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“The MPC kept monetary policy on hold, in a unanimous decision that was widely expected,” notes  Bill Diviney, Senior Economist at ABN AMRO.

Key quotes

“The Quarterly Inflation Report had a slight hawkish bias, with the projection for a positive output gap brought forward from Q4 20 to Q4 19, although the magnitude of the change – 0.25pp – was marginal. Nonetheless, two factors lead us to believe the BoE may tighten a little more than the ‘good rule of thumb’ of 1 rate hike per year that Governor Carney had previously indicated.”

“First, the Bank’s assumptions did not take account of the Chancellor’s recent Budget announcement, which was surprisingly expansionary – and is likely to add c.0.3pp to 2019 GDP growth according to OBR estimates. Second, in the press conference, Governor Carney indicated that a Brexit deal based on Chequers would be ‘above’ the average of the range of outcomes on which the BoE conditions its forecasts, and so such a deal would likely lead the BoE to raise its growth and inflation forecasts should that transpire. We continue to expect one rate hike in both 2019 and 2020 as a base case, but the risk looks tilted towards an additional rate hike over that horizon.”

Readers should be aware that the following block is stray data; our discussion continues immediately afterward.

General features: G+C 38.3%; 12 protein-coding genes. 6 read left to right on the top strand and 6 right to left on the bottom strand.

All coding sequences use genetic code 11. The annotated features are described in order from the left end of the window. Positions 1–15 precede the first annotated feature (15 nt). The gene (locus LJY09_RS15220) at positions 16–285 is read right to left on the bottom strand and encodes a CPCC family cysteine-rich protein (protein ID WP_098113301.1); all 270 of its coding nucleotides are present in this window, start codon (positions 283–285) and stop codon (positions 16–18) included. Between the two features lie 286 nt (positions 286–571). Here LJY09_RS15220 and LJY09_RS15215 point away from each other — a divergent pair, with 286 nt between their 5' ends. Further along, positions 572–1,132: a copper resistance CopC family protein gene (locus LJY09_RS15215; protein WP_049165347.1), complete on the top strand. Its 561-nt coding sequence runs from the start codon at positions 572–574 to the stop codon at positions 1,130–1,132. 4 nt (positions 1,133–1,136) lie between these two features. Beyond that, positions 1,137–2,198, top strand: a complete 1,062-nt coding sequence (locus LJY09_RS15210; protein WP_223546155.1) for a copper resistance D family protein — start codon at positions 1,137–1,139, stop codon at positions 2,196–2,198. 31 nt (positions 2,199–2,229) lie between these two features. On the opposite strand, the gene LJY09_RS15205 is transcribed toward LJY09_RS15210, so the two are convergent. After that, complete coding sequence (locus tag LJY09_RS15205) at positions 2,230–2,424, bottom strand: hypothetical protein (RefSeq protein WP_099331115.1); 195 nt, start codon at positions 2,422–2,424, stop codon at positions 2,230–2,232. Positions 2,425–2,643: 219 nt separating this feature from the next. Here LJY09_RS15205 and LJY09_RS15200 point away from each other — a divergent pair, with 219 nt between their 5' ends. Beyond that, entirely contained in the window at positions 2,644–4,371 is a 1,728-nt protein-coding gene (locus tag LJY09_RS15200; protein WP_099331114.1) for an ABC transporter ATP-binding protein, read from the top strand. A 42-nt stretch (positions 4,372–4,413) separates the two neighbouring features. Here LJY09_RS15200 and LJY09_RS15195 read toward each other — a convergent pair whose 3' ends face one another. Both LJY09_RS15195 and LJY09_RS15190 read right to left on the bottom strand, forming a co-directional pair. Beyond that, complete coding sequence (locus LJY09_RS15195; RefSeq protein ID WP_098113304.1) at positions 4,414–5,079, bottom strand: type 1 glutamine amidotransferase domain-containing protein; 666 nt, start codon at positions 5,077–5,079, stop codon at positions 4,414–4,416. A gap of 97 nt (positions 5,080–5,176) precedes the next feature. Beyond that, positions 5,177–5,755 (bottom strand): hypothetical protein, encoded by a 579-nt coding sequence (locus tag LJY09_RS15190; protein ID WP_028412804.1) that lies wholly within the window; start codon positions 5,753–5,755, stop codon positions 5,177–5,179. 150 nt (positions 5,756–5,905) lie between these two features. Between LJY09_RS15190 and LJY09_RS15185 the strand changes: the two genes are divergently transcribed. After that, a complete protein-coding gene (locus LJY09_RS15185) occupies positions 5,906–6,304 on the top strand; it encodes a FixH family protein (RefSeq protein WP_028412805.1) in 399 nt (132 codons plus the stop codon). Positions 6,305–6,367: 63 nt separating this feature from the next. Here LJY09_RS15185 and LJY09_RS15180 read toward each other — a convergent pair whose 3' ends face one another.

Aside from the base case, Governor Carney fielded persistent questioning over the MPC’s reaction function in the risk scenario of a No-deal Brexit. Similar to what he had reportedly told the Cabinet recently, he stated that the MPC’s reaction would not be ‘automatic’ and could be ‘in either direction’. We believe the nuance in this statement is important – countering an expectation that the reaction would be automatic. In reality, the MPC’s bias would still likely be for easing rather than tightening, given that such a scenario would probably drive a sharp decline in business and consumer confidence, but that policy could well remain on hold if the hit to supply is greater than that to demand. For policy to be tightened, we think a significant rise in inflation expectations would be necessary.”